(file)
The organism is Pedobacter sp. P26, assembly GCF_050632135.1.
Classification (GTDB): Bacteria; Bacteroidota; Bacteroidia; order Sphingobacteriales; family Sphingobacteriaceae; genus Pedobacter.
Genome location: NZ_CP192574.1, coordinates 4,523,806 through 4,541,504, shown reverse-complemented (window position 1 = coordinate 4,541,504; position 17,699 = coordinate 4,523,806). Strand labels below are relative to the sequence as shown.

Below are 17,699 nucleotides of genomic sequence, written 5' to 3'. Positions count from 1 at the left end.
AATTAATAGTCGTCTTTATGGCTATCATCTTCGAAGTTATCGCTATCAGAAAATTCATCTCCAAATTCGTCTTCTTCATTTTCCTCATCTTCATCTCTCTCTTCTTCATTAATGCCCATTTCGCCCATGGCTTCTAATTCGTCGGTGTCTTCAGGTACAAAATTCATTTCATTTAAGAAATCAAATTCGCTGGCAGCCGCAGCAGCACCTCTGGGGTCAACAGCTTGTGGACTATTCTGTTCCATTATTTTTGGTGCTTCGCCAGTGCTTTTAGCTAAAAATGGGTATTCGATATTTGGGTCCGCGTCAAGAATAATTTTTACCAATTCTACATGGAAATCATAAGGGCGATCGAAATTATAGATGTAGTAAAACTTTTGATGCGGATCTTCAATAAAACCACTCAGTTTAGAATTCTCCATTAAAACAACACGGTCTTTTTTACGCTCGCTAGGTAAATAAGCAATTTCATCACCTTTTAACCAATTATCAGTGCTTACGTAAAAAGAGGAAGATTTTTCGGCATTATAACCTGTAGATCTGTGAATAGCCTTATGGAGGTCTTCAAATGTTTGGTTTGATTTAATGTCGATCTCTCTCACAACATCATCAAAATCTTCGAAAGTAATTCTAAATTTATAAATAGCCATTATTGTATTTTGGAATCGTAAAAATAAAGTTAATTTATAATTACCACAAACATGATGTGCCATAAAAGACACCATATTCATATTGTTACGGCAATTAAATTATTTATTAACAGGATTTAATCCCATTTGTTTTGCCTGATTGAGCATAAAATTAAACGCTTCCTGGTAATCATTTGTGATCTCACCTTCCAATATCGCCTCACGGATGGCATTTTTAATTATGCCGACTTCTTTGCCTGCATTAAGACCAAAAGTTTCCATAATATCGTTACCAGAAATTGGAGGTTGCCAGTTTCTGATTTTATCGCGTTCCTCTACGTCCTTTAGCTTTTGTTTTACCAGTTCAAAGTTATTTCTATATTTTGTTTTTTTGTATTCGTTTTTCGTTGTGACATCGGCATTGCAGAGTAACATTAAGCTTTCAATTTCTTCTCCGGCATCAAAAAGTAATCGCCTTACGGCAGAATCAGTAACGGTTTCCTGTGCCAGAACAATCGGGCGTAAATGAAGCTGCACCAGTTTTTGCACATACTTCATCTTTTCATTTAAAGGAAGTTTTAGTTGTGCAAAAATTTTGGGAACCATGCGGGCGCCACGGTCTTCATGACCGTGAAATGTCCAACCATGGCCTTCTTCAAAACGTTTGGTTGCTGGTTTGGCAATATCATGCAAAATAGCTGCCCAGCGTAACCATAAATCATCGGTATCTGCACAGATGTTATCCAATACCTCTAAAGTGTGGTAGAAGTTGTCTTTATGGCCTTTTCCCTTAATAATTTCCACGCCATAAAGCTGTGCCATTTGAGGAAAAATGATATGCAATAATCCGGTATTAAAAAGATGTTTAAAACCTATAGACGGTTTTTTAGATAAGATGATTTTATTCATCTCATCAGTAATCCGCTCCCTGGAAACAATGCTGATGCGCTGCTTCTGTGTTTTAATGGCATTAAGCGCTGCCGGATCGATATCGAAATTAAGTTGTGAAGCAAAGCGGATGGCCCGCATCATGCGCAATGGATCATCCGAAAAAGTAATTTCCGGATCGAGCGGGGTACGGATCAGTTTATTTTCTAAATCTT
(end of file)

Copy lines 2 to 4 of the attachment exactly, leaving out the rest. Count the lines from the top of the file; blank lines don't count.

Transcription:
Classification (GTDB): Bacteria; Bacteroidota; Bacteroidia; order Sphingobacteriales; family Sphingobacteriaceae; genus Pedobacter.
Genome location: NZ_CP192574.1, coordinates 4,523,806 through 4,541,504, shown reverse-complemented (window position 1 = coordinate 4,541,504; position 17,699 = coordinate 4,523,806). Strand labels below are relative to the sequence as shown.

Below are 17,699 nucleotides of genomic sequence, written 5' to 3'. Positions count from 1 at the left end.